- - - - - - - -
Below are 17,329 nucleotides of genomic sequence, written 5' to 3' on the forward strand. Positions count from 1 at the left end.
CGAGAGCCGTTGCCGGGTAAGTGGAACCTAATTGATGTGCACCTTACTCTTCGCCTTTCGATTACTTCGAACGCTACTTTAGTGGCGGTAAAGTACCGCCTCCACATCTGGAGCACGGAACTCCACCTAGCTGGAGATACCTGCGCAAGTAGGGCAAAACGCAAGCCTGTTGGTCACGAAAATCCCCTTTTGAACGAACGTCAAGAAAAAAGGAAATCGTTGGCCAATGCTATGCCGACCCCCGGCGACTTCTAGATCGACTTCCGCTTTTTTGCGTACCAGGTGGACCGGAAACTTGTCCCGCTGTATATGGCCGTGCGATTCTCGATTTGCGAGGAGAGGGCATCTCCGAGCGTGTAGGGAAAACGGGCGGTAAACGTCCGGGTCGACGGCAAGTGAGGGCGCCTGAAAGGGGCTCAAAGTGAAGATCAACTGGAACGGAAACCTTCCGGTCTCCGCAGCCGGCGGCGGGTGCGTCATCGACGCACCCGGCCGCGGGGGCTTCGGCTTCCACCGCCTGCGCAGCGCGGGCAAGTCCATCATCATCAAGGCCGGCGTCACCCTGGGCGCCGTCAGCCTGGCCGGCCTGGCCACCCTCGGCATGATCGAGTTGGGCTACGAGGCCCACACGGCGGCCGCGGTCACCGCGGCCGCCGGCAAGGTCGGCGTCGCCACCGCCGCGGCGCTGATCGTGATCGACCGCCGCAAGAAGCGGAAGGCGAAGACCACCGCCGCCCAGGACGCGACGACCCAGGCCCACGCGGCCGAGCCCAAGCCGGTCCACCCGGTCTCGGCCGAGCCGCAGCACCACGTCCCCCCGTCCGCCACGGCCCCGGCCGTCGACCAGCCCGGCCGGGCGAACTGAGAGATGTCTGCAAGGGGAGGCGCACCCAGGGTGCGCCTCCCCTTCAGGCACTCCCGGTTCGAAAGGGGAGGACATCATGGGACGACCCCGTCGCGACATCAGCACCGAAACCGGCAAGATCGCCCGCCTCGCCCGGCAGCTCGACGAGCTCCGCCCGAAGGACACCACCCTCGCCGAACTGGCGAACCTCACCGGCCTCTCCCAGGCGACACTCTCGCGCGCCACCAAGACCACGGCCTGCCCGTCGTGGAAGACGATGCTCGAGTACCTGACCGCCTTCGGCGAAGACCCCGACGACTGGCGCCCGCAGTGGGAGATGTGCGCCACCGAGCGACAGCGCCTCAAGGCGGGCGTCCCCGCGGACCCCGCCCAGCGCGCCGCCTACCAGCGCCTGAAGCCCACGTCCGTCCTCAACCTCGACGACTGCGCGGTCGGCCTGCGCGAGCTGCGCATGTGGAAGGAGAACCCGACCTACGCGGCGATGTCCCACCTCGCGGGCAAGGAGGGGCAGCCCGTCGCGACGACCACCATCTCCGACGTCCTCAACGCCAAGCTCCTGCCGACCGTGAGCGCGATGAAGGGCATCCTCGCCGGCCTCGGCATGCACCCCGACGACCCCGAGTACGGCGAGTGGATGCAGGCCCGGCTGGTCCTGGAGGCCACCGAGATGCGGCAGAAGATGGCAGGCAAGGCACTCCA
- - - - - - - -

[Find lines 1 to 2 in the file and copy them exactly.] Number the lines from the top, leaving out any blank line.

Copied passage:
Below are 17,329 nucleotides of genomic sequence, written 5' to 3' on the forward strand. Positions count from 1 at the left end.
CGAGAGCCGTTGCCGGGTAAGTGGAACCTAATTGATGTGCACCTTACTCTTCGCCTTTCGATTACTTCGAACGCTACTTTAGTGGCGGTAAAGTACCGCCTCCACATCTGGAGCACGGAACTCCACCTAGCTGGAGATACCTGCGCAAGTAGGGCAAAACGCAAGCCTGTTGGTCACGAAAATCCCCTTTTGAACGAACGTCAAGAAAAAAGGAAATCGTTGGCCAATGCTATGCCGACCCCCGGCGACTTCTAGATCGACTTCCGCTTTTTTGCGTACCAGGTGGACCGGAAACTTGTCCCGCTGTATATGGCCGTGCGATTCTCGATTTGCGAGGAGAGGGCATCTCCGAGCGTGTAGGGAAAACGGGCGGTAAACGTCCGGGTCGACGGCAAGTGAGGGCGCCTGAAAGGGGCTCAAAGTGAAGATCAACTGGAACGGAAACCTTCCGGTCTCCGCAGCCGGCGGCGGGTGCGTCATCGACGCACCCGGCCGCGGGGGCTTCGGCTTCCACCGCCTGCGCAGCGCGGGCAAGTCCATCATCATCAAGGCCGGCGTCACCCTGGGCGCCGTCAGCCTGGCCGGCCTGGCCACCCTCGGCATGATCGAGTTGGGCTACGAGGCCCACACGGCGGCCGCGGTCACCGCGGCCGCCGGCAAGGTCGGCGTCGCCACCGCCGCGGCGCTGATCGTGATCGACCGCCGCAAGAAGCGGAAGGCGAAGACCACCGCCGCCCAGGACGCGACGACCCAGGCCCACGCGGCCGAGCCCAAGCCGGTCCACCCGGTCTCGGCCGAGCCGCAGCACCACGTCCCCCCGTCCGCCACGGCCCCGGCCGTCGACCAGCCCGGCCGGGCGAACTGAGAGATGTCTGCAAGGGGAGGCGCACCCAGGGTGCGCCTCCCCTTCAGGCACTCCCGGTTCGAAAGGGGAGGACATCATGGGACGACCCCGTCGCGACATCAGCACCGAAACCGGCAAGATCGCCCGCCTCGCCCGGCAGCTCGACGAGCTCCGCCCGAAGGACACCACCCTCGCCGAACTGGCGAACCTCACCGGCCTCTCCCAGGCGACACTCTCGCGCGCCACCAAGACCACGGCCTGCCCGTCGTGGAAGACGATGCTCGAGTACCTGACCGCCTTCGGCGAAGACCCCGACGACTGGCGCCCGCAGTGGGAGATGTGCGCCACCGAGCGACAGCGCCTCAAGGCGGGCGTCCCCGCGGACCCCGCCCAGCGCGCCGCCTACCAGCGCCTGAAGCCCACGTCCGTCCTCAACCTCGACGACTGCGCGGTCGGCCTGCGCGAGCTGCGCATGTGGAAGGAGAACCCGACCTACGCGGCGATGTCCCACCTCGCGGGCAAGGAGGGGCAGCCCGTCGCGACGACCACCATCTCCGACGTCCTCAACGCCAAGCTCCTGCCGACCGTGAGCGCGATGAAGGGCATCCTCGCCGGCCTCGGCATGCACCCCGACGACCCCGAGTACGGCGAGTGGATGCAGGCCCGGCTGGTCCTGGAGGCCACCGAGATGCGGCAGAAGATGGCAGGCAAGGCACTCCA